What Is the Blank Tile?
The game has two blank tiles that are unmarked and carry no point value. The blank tiles can stand in to be any letter. Once laid on the board, the choice of the letter that it stands for is fixed until the end of the game.
If a blank tile is placed on a double-word or triple-word square, it causes the corresponding scoring to be applied to the word or words that are created as a result.
Also, as of 1976, the official rules state that if you draw the blank tile before the start of the game to determine who goes first, that blank tile beats an "A." The object is to draw the letter that is the closest to the beginning of the alphabet to go first. If you draw the blank, you can go first. If two players each draw a blank, then the tiebreaker is for each of those two players to draw another tile.
Forbidden Blank Tile Moves
Although some players use house rules to govern the blank tiles, the official rules of Scrabble do not allow you to do two things.
- You cannot replace a blank tile with the letter it represents so you can use the blank in another word.
- You cannot change the letter a blank tile represents.
At official tournaments, these rules are strictly enforced.
In order to avoid any confusion, the National Scrabble Association recommends that both players make a note of what letter a blank tile represents when it is played.
Although the earliest version of the game, called Lexiko was created in 1938, according to legend, Scrabble became a household name in 1952 when Jack Straus, president of Macy's, played the game on vacation.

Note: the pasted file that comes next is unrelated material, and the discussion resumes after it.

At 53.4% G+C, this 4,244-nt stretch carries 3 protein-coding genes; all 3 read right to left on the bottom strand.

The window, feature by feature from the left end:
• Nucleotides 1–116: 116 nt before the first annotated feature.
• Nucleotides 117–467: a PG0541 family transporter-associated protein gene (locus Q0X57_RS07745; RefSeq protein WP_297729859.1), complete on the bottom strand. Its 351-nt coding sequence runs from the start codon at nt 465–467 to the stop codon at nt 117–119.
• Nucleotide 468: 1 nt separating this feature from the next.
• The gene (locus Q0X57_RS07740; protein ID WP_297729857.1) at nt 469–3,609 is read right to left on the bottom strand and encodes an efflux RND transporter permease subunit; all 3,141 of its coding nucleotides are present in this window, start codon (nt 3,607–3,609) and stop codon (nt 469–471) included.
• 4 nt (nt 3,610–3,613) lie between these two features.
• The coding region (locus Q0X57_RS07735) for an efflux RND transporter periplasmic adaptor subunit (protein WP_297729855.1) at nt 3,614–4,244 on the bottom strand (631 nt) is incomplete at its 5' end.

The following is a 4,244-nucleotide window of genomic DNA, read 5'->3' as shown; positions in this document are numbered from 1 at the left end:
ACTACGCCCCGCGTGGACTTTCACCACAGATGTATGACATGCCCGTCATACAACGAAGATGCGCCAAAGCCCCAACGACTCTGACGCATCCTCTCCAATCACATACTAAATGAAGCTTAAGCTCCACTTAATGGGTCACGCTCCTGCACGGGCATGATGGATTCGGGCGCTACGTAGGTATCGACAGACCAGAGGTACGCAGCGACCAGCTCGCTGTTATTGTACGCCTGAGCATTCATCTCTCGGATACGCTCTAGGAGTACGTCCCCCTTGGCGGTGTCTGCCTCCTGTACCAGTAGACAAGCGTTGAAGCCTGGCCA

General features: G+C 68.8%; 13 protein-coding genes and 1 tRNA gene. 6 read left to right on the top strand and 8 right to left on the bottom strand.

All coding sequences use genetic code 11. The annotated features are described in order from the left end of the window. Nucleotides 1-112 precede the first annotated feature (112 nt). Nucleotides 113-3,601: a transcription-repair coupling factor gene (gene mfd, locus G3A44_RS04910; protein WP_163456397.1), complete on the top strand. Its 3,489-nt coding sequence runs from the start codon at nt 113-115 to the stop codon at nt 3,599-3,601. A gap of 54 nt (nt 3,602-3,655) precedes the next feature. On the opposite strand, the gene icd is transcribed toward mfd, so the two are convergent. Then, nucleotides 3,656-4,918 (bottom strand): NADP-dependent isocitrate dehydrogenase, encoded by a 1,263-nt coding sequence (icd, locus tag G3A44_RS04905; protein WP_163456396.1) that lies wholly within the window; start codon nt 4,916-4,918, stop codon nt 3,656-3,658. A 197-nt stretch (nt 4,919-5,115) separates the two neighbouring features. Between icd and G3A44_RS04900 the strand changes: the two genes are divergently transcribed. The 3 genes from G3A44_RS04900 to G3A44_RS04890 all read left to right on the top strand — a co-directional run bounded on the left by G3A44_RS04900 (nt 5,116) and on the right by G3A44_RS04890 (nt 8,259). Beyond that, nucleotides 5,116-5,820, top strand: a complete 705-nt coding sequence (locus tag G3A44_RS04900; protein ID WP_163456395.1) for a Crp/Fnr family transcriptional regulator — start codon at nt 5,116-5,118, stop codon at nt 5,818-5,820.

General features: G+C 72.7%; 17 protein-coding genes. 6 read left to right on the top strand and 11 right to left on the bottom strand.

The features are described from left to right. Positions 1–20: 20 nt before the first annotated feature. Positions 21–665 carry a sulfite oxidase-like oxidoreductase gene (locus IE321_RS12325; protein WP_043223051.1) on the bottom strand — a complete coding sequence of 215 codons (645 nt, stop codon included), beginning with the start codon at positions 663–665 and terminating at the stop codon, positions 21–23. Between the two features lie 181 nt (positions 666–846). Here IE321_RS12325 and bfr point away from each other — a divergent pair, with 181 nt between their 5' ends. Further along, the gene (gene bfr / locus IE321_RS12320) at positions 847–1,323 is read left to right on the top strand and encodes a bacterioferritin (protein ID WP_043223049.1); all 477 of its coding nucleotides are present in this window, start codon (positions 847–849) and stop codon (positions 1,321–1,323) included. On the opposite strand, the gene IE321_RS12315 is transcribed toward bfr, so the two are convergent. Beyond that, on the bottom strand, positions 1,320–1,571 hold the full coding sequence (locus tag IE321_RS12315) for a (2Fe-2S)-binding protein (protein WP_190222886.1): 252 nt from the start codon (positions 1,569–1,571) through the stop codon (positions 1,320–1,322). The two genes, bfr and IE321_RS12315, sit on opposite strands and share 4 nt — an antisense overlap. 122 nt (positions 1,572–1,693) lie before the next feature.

He wanted his store to carry the game, so he placed a large order and within a year, it sold more than 4 million copies. Now, the game is sold in 121 countries and available in 29 languages. Approximately 150 million sets have been sold worldwide and roughly one-third of American and half of British homes have a Scrabble set. Scrabble was inducted into the National Toy Hall of Fame in 2004.
More About Scrabble
Scrabble is played by two to four players who score points by placing tiles representing letters of a word onto a board grid made up of 15 x 15 squares. Much like in a crossword, letters can be placed horizontally along rows or vertically along columns. You get points for words played. Certain letters and squares on the grid where you lay your tiles down are worth more points than others. The word played must exist in that language in a standard dictionary for that language. The object is to score the most points by the end of the game.
Scrabble is a trademark of Hasbro in the United States and Canada; and elsewhere around the world, it is a trademark of Mattel. There are around 4,000 Scrabble clubs around the world.